For the most part the Strategic Plan acts as a continuation of previous plans in that it does not address a uniform definition of what diverse populations are being targeted or addressed. As of now, there is much debate as to whether the Office of Diversity is representative of underrepresented groups on the campus that are not racially distinguishable. Many students, faculty, and staff are aware of committees that have not been fully developed with equal representation that are the responsibility of the Office of Diversity. Additionally, there is a long-standing lack of interest or recognition from the Office of Diversity of sexuality, gender identity, non-Christians, international students, and other diverse populations that has undermined the capability of this Strategic Plan being effective in the future.

As far as they go. I have consistently supported, and still do support, strong efforts to enhance racial, ethnic and cultural diversity. But I think that the report does not get very far in becoming inclusive of the broader meaning of diversity.

Vice President for diversity should have experience and understanding of all diversity-those protected classes

1. There is in general at KSU way too much reliance on the Tilford Competencies, and lack of attention to national scholarship on race, ethnicity, class, gender, sexuality, indigeneity, colonization and decolonization, disability, and their inter-relationships. This office needs to become more educated about scholarship relating to issues of diversity, and not pretend that the Tilford Competencies can stand in for this scholarship, which is wide ranging, deep, and by no means uniform. 2. The overall goals of this strategic plan seem to be to centralize control in the Office of Diversity, a plan I am not in favor of. I think other units on campus actually do better diversity work than this office has historically done. _Particularly_ on issues of sexuality and sexual orientation, but also on issues of race and gender understood beyond a black/white binary. 3. Specifically, I think that departments with expert scholars who have published on issue of power, identity, representation, privilege, critical race studies, etc etc should be involved in assessing university diversity and hiring practices, rather than assuming that the Office of Diversity is the best qualified to provide either assessment or training on these issues. 4. Given that there are already many existing and prestigious national journals dedicated to scholarship on relationships between dominant and non-dominant demographics in many fields, I think a new online journal on something vaguely titled "Diversity Research" is both a waste of resources and unlikely to measure up to existing publications.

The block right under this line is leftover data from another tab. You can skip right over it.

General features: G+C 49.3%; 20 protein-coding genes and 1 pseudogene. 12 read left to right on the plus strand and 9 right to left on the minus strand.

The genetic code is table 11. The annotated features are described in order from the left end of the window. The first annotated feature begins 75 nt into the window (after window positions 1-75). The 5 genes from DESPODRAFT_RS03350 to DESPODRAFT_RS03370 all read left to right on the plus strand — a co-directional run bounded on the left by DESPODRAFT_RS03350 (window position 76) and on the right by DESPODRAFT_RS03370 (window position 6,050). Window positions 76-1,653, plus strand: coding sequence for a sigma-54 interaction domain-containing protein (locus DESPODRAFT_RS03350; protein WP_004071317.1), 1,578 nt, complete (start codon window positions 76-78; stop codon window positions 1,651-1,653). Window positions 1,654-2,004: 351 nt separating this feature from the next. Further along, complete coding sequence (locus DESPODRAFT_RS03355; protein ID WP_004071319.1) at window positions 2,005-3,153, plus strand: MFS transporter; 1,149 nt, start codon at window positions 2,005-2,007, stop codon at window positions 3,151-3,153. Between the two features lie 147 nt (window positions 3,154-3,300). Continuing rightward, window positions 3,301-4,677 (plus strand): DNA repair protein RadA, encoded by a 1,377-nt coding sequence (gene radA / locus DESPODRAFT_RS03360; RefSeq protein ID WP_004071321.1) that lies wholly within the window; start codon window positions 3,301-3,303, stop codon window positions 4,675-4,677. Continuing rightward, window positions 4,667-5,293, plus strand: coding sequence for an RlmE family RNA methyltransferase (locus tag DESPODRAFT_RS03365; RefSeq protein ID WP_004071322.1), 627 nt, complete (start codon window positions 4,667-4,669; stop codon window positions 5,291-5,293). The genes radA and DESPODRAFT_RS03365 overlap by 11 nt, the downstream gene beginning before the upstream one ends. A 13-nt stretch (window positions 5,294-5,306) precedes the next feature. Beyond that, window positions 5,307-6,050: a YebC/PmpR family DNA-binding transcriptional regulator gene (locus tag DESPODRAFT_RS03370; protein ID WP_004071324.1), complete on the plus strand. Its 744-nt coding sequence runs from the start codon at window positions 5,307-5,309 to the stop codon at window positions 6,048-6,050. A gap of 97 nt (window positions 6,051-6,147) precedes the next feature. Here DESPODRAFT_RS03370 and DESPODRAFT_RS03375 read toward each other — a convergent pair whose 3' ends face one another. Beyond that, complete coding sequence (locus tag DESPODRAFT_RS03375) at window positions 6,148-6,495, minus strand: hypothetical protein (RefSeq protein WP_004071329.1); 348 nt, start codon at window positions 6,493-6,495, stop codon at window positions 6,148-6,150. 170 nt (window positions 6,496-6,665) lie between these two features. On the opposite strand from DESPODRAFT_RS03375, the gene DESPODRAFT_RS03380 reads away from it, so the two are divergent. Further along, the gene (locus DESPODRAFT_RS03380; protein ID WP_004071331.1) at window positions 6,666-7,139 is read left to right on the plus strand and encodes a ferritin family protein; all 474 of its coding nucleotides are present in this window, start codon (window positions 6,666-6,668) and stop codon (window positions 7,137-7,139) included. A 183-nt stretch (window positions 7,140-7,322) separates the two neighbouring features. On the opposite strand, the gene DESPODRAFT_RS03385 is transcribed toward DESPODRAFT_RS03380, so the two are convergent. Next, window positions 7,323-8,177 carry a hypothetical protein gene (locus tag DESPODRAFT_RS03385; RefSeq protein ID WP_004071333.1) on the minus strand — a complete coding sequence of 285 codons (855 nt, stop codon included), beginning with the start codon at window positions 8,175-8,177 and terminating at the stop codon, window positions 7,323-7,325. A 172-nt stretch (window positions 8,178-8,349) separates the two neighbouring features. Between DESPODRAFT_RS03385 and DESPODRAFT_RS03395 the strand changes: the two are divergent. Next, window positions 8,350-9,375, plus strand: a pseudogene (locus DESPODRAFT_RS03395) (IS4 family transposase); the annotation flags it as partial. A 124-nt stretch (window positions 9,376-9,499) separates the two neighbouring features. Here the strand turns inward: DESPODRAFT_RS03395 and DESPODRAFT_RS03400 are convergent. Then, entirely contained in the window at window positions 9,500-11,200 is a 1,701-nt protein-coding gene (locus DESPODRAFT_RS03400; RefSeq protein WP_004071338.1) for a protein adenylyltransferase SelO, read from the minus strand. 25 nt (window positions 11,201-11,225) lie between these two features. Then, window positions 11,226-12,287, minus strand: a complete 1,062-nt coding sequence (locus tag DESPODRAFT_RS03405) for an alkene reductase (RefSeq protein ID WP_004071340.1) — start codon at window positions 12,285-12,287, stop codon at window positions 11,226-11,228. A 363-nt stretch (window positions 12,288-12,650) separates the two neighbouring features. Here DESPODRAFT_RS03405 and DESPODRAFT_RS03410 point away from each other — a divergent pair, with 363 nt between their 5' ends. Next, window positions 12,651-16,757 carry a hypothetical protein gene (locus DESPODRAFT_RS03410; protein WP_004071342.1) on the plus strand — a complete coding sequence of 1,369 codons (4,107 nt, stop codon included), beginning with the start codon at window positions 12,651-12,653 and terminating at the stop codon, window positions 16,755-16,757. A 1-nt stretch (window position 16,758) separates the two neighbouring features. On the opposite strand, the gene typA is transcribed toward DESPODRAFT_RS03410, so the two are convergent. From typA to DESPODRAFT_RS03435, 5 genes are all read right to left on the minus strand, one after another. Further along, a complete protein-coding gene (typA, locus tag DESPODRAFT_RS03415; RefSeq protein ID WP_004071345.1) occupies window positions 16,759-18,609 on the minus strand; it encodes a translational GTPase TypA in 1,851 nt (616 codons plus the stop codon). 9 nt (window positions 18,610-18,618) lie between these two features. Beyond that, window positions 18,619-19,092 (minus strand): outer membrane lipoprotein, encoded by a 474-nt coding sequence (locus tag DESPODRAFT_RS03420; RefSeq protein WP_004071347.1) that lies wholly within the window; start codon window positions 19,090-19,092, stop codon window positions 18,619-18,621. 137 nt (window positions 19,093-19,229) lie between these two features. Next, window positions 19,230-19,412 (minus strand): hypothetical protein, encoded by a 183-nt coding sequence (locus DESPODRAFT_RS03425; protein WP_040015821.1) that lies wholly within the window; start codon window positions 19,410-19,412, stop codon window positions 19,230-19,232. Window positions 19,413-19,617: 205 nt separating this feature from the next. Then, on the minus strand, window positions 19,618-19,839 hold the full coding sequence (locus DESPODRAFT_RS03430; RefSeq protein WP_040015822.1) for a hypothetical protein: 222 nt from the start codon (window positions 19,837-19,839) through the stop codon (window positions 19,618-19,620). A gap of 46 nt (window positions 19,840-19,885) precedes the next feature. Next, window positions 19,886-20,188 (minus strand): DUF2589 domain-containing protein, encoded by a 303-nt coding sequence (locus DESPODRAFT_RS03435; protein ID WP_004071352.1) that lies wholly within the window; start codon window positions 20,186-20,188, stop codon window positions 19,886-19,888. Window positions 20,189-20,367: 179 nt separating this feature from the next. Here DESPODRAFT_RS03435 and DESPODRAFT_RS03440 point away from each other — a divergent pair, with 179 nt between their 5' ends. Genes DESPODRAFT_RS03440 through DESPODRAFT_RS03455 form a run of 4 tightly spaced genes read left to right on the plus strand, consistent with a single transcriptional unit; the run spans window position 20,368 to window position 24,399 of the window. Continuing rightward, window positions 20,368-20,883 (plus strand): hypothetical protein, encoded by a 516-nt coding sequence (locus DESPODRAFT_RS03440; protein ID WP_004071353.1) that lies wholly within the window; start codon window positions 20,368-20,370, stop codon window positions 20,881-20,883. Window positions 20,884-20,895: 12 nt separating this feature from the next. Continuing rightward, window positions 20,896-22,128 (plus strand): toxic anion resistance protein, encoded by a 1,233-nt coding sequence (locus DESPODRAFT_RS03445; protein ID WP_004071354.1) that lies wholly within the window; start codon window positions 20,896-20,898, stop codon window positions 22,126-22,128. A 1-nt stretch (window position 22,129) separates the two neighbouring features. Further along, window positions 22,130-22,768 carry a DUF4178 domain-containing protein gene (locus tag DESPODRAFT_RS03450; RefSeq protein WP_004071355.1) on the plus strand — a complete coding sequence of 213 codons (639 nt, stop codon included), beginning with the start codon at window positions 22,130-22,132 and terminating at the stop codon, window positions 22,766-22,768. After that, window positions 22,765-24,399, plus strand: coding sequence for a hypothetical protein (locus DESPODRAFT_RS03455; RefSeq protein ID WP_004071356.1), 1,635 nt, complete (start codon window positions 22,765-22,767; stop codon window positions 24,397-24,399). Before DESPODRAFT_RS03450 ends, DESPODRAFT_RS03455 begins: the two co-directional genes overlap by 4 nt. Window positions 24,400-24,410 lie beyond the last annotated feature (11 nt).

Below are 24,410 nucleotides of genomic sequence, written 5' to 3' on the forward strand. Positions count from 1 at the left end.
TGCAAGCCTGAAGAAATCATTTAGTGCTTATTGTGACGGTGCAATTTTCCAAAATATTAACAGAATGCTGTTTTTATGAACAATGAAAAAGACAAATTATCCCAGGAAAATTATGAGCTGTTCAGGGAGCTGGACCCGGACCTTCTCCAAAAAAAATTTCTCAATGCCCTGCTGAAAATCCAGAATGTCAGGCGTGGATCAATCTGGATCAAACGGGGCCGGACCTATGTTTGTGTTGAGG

Is there anything missing that should be included in the K-State 2025 Diversity Strategic Action Plan?

Total Responses: 39

Yes: 16

No: 23

If so, what is missing?

What are the base numbers you are starting out with?

Diversity of religion is missing. We are at a predominantly Christian university. Those faculty/staff/students who are non-Christian are in a minority group and are made to feel "other" with the extremely frequent mention of Christian related sayings in regular conversations and dialogue on this campus.

This may be the plan or implied but would Diversity Point People have a specific training and possibly form a group of "diversity allies" across campus?

Addressing allegations of discrimination based on protected class should be evaluated closely by the administration to understand where the problems are, and who is reporting them (not specifically but demographically). A true analysis of these investigations would paint the true portrait of life here at K-State. It is easy to walk in privilege and be uninterested in the work environment of those who are not like us. It matters and the University will never reach its goal without identifying and properly addressing these issues.

A better definition of diversity. Are we only speaking of students of color? Stating that to be diverse is reflecting differences, is vague. Caucasian students of multiple cultural backgrounds are diverse; are they included in this population? Are women considered underrepresented, even if they are Caucasian? Second there is no strategy for reaching out to the Greater Manhattan community for support. It is difficult to recruit and retain students and faculty in a town that reports a population of over 87% white. Friends of mine from "underrepresented populations" state that one aisle of "ethnic" foods in a grocery store is a joke and that they have to go to Topeka or Kansas City for hair appointments and/or specialty groceries. Partnering with the community to invite more diverse businesses to the area, would be a great start to supporting students, faculty and staff who are of color.